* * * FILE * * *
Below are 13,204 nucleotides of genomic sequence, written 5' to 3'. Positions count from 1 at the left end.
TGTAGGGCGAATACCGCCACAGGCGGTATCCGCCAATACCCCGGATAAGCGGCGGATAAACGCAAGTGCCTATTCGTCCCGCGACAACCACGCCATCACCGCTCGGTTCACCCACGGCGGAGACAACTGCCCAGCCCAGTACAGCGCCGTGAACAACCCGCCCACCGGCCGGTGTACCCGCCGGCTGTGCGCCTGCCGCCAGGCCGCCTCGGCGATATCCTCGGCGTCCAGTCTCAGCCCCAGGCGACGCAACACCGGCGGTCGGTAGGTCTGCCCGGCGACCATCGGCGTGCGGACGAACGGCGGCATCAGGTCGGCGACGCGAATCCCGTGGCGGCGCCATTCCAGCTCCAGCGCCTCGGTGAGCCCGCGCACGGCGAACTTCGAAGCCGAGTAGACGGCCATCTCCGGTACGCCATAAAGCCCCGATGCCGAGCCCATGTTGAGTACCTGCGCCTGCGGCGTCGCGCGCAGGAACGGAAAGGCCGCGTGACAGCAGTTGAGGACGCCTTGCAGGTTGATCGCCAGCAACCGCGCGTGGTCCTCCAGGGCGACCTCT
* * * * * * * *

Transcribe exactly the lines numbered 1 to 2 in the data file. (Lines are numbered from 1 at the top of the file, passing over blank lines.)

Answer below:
Below are 13,204 nucleotides of genomic sequence, written 5' to 3'. Positions count from 1 at the left end.
TGTAGGGCGAATACCGCCACAGGCGGTATCCGCCAATACCCCGGATAAGCGGCGGATAAACGCAAGTGCCTATTCGTCCCGCGACAACCACGCCATCACCGCTCGGTTCACCCACGGCGGAGACAACTGCCCAGCCCAGTACAGCGCCGTGAACAACCCGCCCACCGGCCGGTGTACCCGCCGGCTGTGCGCCTGCCGCCAGGCCGCCTCGGCGATATCCTCGGCGTCCAGTCTCAGCCCCAGGCGACGCAACACCGGCGGTCGGTAGGTCTGCCCGGCGACCATCGGCGTGCGGACGAACGGCGGCATCAGGTCGGCGACGCGAATCCCGTGGCGGCGCCATTCCAGCTCCAGCGCCTCGGTGAGCCCGCGCACGGCGAACTTCGAAGCCGAGTAGACGGCCATCTCCGGTACGCCATAAAGCCCCGATGCCGAGCCCATGTTGAGTACCTGCGCCTGCGGCGTCGCGCGCAGGAACGGAAAGGCCGCGTGACAGCAGTTGAGGACGCCTTGCAGGTTGATCGCCAGCAACCGCGCGTGGTCCTCCAGGGCGACCTCT